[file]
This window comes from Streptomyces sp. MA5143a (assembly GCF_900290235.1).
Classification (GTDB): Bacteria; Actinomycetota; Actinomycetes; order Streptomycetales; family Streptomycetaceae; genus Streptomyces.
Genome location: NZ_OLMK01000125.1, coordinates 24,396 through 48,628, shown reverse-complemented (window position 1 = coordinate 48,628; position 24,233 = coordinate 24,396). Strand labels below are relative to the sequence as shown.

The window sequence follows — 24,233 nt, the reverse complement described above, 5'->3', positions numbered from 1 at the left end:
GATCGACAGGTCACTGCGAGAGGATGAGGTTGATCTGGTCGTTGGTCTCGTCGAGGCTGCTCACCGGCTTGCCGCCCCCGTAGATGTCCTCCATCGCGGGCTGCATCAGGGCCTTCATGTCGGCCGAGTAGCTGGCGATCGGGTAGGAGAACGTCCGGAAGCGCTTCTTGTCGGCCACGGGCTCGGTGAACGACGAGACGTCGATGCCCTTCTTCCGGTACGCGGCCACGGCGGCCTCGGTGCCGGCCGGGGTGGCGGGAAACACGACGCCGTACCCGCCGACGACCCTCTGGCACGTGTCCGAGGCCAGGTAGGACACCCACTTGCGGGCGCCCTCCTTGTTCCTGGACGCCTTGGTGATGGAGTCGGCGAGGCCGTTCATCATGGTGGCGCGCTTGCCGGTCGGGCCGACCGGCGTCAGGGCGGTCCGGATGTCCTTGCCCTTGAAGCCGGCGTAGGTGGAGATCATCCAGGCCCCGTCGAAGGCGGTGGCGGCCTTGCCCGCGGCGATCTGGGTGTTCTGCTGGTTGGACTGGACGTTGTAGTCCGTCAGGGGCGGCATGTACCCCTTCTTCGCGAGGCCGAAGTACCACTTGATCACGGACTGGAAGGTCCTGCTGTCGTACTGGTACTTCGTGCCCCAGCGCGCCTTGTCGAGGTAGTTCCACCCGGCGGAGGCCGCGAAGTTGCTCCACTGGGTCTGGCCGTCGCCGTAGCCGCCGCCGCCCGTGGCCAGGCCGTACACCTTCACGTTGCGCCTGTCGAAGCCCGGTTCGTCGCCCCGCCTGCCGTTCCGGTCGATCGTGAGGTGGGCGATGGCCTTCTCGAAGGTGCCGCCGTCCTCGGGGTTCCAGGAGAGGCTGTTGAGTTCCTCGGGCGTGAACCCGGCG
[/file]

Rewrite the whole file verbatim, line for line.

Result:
This window comes from Streptomyces sp. MA5143a (assembly GCF_900290235.1).
Classification (GTDB): Bacteria; Actinomycetota; Actinomycetes; order Streptomycetales; family Streptomycetaceae; genus Streptomyces.
Genome location: NZ_OLMK01000125.1, coordinates 24,396 through 48,628, shown reverse-complemented (window position 1 = coordinate 48,628; position 24,233 = coordinate 24,396). Strand labels below are relative to the sequence as shown.

The window sequence follows — 24,233 nt, the reverse complement described above, 5'->3', positions numbered from 1 at the left end:
GATCGACAGGTCACTGCGAGAGGATGAGGTTGATCTGGTCGTTGGTCTCGTCGAGGCTGCTCACCGGCTTGCCGCCCCCGTAGATGTCCTCCATCGCGGGCTGCATCAGGGCCTTCATGTCGGCCGAGTAGCTGGCGATCGGGTAGGAGAACGTCCGGAAGCGCTTCTTGTCGGCCACGGGCTCGGTGAACGACGAGACGTCGATGCCCTTCTTCCGGTACGCGGCCACGGCGGCCTCGGTGCCGGCCGGGGTGGCGGGAAACACGACGCCGTACCCGCCGACGACCCTCTGGCACGTGTCCGAGGCCAGGTAGGACACCCACTTGCGGGCGCCCTCCTTGTTCCTGGACGCCTTGGTGATGGAGTCGGCGAGGCCGTTCATCATGGTGGCGCGCTTGCCGGTCGGGCCGACCGGCGTCAGGGCGGTCCGGATGTCCTTGCCCTTGAAGCCGGCGTAGGTGGAGATCATCCAGGCCCCGTCGAAGGCGGTGGCGGCCTTGCCCGCGGCGATCTGGGTGTTCTGCTGGTTGGACTGGACGTTGTAGTCCGTCAGGGGCGGCATGTACCCCTTCTTCGCGAGGCCGAAGTACCACTTGATCACGGACTGGAAGGTCCTGCTGTCGTACTGGTACTTCGTGCCCCAGCGCGCCTTGTCGAGGTAGTTCCACCCGGCGGAGGCCGCGAAGTTGCTCCACTGGGTCTGGCCGTCGCCGTAGCCGCCGCCGCCCGTGGCCAGGCCGTACACCTTCACGTTGCGCCTGTCGAAGCCCGGTTCGTCGCCCCGCCTGCCGTTCCGGTCGATCGTGAGGTGGGCGATGGCCTTCTCGAAGGTGCCGCCGTCCTCGGGGTTCCAGGAGAGGCTGTTGAGTTCCTCGGGCGTGAACCCGGCG